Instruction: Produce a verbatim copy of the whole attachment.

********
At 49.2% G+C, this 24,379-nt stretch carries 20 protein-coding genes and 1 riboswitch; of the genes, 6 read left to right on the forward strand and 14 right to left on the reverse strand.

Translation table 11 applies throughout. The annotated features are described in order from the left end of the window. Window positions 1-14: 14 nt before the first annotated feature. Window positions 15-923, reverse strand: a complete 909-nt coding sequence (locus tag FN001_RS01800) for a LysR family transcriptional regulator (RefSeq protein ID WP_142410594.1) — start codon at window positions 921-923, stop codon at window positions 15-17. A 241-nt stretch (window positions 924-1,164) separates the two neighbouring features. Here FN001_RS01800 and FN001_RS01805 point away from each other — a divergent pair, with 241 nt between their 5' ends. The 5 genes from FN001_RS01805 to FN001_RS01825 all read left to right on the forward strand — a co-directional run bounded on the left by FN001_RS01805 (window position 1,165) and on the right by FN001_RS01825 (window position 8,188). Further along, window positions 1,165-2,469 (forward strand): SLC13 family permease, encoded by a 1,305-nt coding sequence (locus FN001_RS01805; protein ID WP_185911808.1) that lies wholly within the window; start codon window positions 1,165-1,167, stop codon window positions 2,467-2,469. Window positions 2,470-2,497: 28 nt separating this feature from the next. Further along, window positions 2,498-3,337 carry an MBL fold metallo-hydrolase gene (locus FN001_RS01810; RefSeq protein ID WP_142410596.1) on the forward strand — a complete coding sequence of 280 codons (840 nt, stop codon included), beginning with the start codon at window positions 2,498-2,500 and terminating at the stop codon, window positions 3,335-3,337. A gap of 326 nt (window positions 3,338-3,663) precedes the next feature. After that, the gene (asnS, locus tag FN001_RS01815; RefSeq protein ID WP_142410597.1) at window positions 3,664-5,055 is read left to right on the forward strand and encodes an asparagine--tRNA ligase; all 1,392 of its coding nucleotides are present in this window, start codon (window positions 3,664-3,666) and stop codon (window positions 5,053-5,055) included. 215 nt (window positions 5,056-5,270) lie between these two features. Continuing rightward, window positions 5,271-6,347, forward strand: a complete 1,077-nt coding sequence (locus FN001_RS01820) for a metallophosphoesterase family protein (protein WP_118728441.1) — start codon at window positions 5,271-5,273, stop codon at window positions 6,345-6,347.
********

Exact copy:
At 49.2% G+C, this 24,379-nt stretch carries 20 protein-coding genes and 1 riboswitch; of the genes, 6 read left to right on the forward strand and 14 right to left on the reverse strand.

Translation table 11 applies throughout. The annotated features are described in order from the left end of the window. Window positions 1-14: 14 nt before the first annotated feature. Window positions 15-923, reverse strand: a complete 909-nt coding sequence (locus tag FN001_RS01800) for a LysR family transcriptional regulator (RefSeq protein ID WP_142410594.1) — start codon at window positions 921-923, stop codon at window positions 15-17. A 241-nt stretch (window positions 924-1,164) separates the two neighbouring features. Here FN001_RS01800 and FN001_RS01805 point away from each other — a divergent pair, with 241 nt between their 5' ends. The 5 genes from FN001_RS01805 to FN001_RS01825 all read left to right on the forward strand — a co-directional run bounded on the left by FN001_RS01805 (window position 1,165) and on the right by FN001_RS01825 (window position 8,188). Further along, window positions 1,165-2,469 (forward strand): SLC13 family permease, encoded by a 1,305-nt coding sequence (locus FN001_RS01805; protein ID WP_185911808.1) that lies wholly within the window; start codon window positions 1,165-1,167, stop codon window positions 2,467-2,469. Window positions 2,470-2,497: 28 nt separating this feature from the next. Further along, window positions 2,498-3,337 carry an MBL fold metallo-hydrolase gene (locus FN001_RS01810; RefSeq protein ID WP_142410596.1) on the forward strand — a complete coding sequence of 280 codons (840 nt, stop codon included), beginning with the start codon at window positions 2,498-2,500 and terminating at the stop codon, window positions 3,335-3,337. A gap of 326 nt (window positions 3,338-3,663) precedes the next feature. After that, the gene (asnS, locus tag FN001_RS01815; RefSeq protein ID WP_142410597.1) at window positions 3,664-5,055 is read left to right on the forward strand and encodes an asparagine--tRNA ligase; all 1,392 of its coding nucleotides are present in this window, start codon (window positions 3,664-3,666) and stop codon (window positions 5,053-5,055) included. 215 nt (window positions 5,056-5,270) lie between these two features. Continuing rightward, window positions 5,271-6,347, forward strand: a complete 1,077-nt coding sequence (locus FN001_RS01820) for a metallophosphoesterase family protein (protein WP_118728441.1) — start codon at window positions 5,271-5,273, stop codon at window positions 6,345-6,347.